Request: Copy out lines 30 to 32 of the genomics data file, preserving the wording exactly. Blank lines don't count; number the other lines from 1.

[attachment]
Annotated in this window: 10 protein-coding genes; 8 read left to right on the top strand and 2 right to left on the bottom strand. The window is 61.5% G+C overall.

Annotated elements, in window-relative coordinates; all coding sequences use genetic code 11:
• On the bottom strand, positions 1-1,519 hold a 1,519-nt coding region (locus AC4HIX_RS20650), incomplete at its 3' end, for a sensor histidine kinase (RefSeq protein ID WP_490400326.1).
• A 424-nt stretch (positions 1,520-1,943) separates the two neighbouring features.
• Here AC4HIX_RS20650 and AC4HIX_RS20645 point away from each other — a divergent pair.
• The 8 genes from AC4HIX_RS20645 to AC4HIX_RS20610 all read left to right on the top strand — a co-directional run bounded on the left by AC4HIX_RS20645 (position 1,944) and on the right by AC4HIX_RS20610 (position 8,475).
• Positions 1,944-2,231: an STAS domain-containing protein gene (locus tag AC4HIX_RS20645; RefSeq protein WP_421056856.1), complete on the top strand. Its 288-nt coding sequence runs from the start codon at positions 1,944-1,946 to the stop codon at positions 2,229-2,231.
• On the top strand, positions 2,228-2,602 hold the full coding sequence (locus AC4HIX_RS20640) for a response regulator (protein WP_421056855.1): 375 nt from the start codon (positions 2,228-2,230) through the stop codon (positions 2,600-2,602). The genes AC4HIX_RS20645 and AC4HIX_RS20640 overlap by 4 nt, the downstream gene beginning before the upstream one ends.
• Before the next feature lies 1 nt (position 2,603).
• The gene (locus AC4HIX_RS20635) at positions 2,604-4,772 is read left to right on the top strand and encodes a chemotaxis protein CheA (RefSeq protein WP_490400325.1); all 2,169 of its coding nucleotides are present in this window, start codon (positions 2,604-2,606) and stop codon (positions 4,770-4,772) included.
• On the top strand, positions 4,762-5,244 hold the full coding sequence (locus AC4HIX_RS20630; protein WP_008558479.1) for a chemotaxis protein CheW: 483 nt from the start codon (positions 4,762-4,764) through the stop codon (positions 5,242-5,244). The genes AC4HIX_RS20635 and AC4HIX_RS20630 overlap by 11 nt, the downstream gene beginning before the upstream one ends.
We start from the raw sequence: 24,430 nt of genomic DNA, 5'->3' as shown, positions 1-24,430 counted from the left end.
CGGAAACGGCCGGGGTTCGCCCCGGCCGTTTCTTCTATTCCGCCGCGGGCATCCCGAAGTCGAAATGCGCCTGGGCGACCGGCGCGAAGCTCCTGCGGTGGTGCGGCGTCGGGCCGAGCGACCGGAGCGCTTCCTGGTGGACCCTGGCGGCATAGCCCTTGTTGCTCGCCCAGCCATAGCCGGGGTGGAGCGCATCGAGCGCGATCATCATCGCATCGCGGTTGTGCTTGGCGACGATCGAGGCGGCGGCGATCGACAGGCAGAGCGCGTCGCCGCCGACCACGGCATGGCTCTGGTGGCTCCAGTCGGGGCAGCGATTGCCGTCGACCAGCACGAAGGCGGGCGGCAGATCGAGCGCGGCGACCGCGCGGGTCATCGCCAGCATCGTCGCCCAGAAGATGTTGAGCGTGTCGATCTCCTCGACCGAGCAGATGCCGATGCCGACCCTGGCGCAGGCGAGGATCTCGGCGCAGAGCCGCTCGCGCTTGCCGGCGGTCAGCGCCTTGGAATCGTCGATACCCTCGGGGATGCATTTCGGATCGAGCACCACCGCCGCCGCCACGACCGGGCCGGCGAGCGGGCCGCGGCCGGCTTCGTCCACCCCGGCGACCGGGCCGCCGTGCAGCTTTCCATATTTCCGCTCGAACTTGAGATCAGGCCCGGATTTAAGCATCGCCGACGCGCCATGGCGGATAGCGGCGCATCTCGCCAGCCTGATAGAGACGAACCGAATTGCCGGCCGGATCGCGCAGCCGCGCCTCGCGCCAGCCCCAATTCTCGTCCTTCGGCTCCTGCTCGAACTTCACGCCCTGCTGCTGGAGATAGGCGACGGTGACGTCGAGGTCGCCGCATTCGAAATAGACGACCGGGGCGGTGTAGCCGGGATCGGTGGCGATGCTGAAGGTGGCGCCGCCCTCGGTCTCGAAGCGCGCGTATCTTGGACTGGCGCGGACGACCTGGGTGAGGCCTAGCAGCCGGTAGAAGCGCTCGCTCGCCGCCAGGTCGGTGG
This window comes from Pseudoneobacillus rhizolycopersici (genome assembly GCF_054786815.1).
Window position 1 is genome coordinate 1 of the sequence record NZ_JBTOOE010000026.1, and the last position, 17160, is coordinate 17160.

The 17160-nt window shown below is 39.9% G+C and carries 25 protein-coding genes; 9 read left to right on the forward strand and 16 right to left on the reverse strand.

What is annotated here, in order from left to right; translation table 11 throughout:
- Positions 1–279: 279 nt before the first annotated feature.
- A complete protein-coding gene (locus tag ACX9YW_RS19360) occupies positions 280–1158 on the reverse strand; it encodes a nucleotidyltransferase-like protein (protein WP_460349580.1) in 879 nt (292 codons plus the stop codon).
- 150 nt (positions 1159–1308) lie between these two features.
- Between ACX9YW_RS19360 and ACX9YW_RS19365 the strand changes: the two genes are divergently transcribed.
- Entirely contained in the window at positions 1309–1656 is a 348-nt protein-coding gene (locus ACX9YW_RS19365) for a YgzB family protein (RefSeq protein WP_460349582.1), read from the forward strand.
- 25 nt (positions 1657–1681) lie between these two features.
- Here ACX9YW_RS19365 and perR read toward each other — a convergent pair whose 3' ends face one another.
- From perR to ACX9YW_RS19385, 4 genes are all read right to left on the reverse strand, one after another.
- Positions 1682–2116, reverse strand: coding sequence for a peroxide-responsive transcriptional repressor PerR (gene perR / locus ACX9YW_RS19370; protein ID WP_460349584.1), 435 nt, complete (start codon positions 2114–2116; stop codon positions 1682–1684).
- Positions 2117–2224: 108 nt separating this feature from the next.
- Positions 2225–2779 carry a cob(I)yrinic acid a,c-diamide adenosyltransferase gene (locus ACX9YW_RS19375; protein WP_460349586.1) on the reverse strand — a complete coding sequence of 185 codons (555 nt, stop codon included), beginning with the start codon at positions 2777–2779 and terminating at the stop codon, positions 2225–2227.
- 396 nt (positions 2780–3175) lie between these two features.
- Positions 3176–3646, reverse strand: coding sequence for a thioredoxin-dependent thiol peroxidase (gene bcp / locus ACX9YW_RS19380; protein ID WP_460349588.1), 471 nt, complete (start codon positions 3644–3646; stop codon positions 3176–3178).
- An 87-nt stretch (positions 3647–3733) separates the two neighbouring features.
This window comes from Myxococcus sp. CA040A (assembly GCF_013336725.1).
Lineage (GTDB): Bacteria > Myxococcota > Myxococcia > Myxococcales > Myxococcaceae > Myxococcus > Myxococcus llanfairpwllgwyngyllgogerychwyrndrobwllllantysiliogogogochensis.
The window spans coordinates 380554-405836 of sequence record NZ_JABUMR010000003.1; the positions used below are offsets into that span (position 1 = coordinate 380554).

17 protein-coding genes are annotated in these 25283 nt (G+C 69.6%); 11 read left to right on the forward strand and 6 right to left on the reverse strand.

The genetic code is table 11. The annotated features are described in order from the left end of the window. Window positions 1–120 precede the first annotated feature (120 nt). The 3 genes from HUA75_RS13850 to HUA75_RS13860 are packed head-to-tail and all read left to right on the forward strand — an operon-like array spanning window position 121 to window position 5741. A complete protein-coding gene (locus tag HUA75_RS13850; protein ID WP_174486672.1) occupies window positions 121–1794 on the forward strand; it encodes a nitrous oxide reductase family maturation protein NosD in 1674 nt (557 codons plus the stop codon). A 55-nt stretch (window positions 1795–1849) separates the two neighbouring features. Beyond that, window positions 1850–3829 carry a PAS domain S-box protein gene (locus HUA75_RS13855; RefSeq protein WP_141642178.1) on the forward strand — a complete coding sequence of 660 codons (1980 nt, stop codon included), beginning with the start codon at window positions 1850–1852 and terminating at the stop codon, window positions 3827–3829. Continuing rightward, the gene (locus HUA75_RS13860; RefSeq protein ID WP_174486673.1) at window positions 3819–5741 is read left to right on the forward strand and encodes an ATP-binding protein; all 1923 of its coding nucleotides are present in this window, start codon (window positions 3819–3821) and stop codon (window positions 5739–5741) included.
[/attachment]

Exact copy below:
- Positions 3176–3646, reverse strand: coding sequence for a thioredoxin-dependent thiol peroxidase (gene bcp / locus ACX9YW_RS19380; protein ID WP_460349588.1), 471 nt, complete (start codon positions 3644–3646; stop codon positions 3176–3178).
- An 87-nt stretch (positions 3647–3733) separates the two neighbouring features.
This window comes from Myxococcus sp. CA040A (assembly GCF_013336725.1).